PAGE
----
You already know that mindless munching and too much time on the couch make weight easy to gain and difficult to lose. But unexpected offenders could also be sabotaging your efforts to maintain a healthy weight or shed those extra pounds. Stay on track with this advice, which is based on the latest research into how and why we lose weight.
1. Overindulging on the weekend
To combat overindulging on Saturday and Sunday, pay attention to portion size, weigh yourself daily (or on Fridays and Mondays only) and watch your alcohol intake, which provides empty calories and lowers your food inhibitions. Researchers have found that people don’t realize they eat markedly more on weekends, particularly on Saturdays, when they tend to consume more fat. Those extra calories slow weight loss.
2. Not eating “good” fats
Eating foods rich in unsaturated fats—such as nuts, avocados and olive oil—may help you eat less overall by sending your brain the message that you’re full. These fats appear to trigger the production of a compound in the small intestine called oleoylethanolamide. It reaches nerve endings that carry messages to the brain to curb hunger, and activates a brain circuit that makes you feel full. To avoid weight gain from healthy fats, limit your intake to two to three tablespoons (30-45 mL) a day—a handful of nuts or one sixth of an avocado.
3. Not getting enough calcium
You need at least 1,000 milligrams of calcium a day from foods—one cup of milk, plus one cup of yogurt and a cube of cheese—or supplements. For overweight women who are calcium deficient, boosting intake may spur weight loss, according to a study in the British Journal of Nutrition. Researchers at Laval University in Quebec City studied 63 overweight or obese women who consumed 600 milligrams or less of calcium daily, about half the recommended amount. For 15 weeks, the women followed a low-calorie diet and took either a placebo or 1,200 milligrams of elemental calcium plus vitamin D daily. The women who took calcium lost six times more weight than those who didn’t, shedding 13 pounds compared to two pounds. The brain may detect the lack of calcium and try to compensate by increasing appetite to boost intake, say researchers.
4. Being fooled by snack-size treats
If you can’t stop after eating one mini portion of chips or cookies, separate them so you have a treat in your car, office desk and gym bag. In a 2008 Dutch study, 59 students were given either nine small bags of potato chips or two large bags to eat while watching TV. Participants who were encouraged to think about calories were almost twice as likely to eat chips from the small bags and, if they did, to eat twice as much as those munching from the big bags. “Small bags seem innocent, so people let their guard down and don’t monitor how much they eat,” explains lead researcher Rik Pieters, a marketing professor at Tilburg University.
5. Eating the wrong amount of carbs
Consuming a diet containing a moderate amount of calories from carbohydrates may help you maintain a healthy body weight. A study in the Journal of the American Dietetic Association examined Canadians’ dietary patterns and observed that people who ate 47 to 64 percent of their calories per day as carbohydrates were less likely to be overweight or obese, compared to those consuming a lower percentage of carbs. Diets that are too low or too high in carbohydrates are harder to maintain, says lead researcher Anwar Merchant, associate professor of epidemiology at the University of South Carolina.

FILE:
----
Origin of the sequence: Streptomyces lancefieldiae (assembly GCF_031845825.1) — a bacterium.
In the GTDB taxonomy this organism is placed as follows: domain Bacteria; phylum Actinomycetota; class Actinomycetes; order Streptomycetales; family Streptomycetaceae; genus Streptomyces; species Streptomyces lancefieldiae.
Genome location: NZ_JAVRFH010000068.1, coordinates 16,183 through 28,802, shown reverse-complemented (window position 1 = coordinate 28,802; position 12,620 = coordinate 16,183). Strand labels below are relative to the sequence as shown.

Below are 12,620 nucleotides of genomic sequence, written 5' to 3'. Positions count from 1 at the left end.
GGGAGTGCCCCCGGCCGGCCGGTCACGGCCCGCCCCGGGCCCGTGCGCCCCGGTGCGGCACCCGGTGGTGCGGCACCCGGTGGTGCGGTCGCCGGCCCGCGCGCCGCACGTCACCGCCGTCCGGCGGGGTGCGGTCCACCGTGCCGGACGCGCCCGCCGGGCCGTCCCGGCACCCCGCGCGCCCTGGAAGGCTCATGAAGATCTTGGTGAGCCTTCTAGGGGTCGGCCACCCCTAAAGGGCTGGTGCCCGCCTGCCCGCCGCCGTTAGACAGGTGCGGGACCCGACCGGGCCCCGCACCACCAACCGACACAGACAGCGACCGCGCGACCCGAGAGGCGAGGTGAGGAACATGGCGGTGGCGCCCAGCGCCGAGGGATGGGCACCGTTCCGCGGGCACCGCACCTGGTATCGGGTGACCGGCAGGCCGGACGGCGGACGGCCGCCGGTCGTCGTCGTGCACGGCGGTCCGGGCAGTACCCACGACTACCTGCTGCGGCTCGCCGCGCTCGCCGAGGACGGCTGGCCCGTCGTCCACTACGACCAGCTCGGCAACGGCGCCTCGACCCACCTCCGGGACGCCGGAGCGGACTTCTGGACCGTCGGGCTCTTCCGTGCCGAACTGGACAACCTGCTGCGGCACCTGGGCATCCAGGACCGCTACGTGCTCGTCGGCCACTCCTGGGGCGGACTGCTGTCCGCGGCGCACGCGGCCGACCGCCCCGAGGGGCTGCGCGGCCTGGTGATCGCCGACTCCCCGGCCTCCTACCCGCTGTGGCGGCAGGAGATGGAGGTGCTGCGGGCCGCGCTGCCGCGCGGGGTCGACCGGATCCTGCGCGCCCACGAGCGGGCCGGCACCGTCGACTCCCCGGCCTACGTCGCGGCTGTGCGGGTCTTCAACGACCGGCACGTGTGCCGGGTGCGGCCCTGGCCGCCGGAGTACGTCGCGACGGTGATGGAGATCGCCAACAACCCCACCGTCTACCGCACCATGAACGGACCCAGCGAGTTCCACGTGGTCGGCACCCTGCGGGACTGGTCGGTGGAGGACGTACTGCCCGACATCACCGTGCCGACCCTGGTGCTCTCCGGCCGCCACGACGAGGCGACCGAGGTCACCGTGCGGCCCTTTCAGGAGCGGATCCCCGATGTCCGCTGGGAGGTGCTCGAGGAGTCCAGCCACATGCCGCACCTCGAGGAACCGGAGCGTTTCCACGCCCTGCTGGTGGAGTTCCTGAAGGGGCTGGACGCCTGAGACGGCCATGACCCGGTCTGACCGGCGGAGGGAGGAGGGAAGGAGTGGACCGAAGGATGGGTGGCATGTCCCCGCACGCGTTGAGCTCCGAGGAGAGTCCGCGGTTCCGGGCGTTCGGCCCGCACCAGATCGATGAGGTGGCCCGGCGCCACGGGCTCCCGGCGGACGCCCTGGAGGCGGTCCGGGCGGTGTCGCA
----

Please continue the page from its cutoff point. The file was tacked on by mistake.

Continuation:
6. You’re 40 or older
That daily muffin might have been okay once, but skip it now if you want to prevent middle-aged spread. “As we age, we lose lean muscle mass, so our metabolism slows down, especially if we don’t exercise every day,” says Larry Tucker, an exercise sciences professor at Brigham Young University in Utah. In a recent study involving 192 middle-aged women, Tucker found that the women who became more restrained in their eating habits were 2.4 times less likely to gain 6* pounds or more over three years compared to those who didn’t become more careful. On average, women who developed greater eating restraint consumed about 200 fewer calories a day than their counterparts.
7. Following a treat-free eating plan
Allowing yourself an occasional treat, such as a special dessert or french fries, may protect you from overdoing it on the wrong foods because you’re always feeling deprived. Having access to some tempting foods, such as candy, rather than banning them outright, may help you avoid temptation. (Just don’t keep your personal trigger foods in the house.) A study in the Journal of Consumer Research examined the differences between real and abstract food temptations. It found that when women were exposed to candy (such as M&M’s) but were asked not to eat it, they were more likely to exhibit self-control when offered the same candy a second time. However, women who were only shown ads or pictures of candy were less likely to show restraint with the real thing.
8. Catching the wrong virus
Yet another reason to wash your hands properly: It’s your best bet to avoid catching adenovirus-36, a human virus that causes upper respiratory infections with symptoms like those of a flu or a cold, and may also make you prone to weight gain. The virus appears to convert adult stem cells into fat cells and is more prevalent in the obese. About 30 percent of obese people in the U.S. have been exposed to it, compared to 11 percent of normal-weight people, according to one screening. Animals that were infected with adenovirus-36 gained up to four times as much weight as those without it.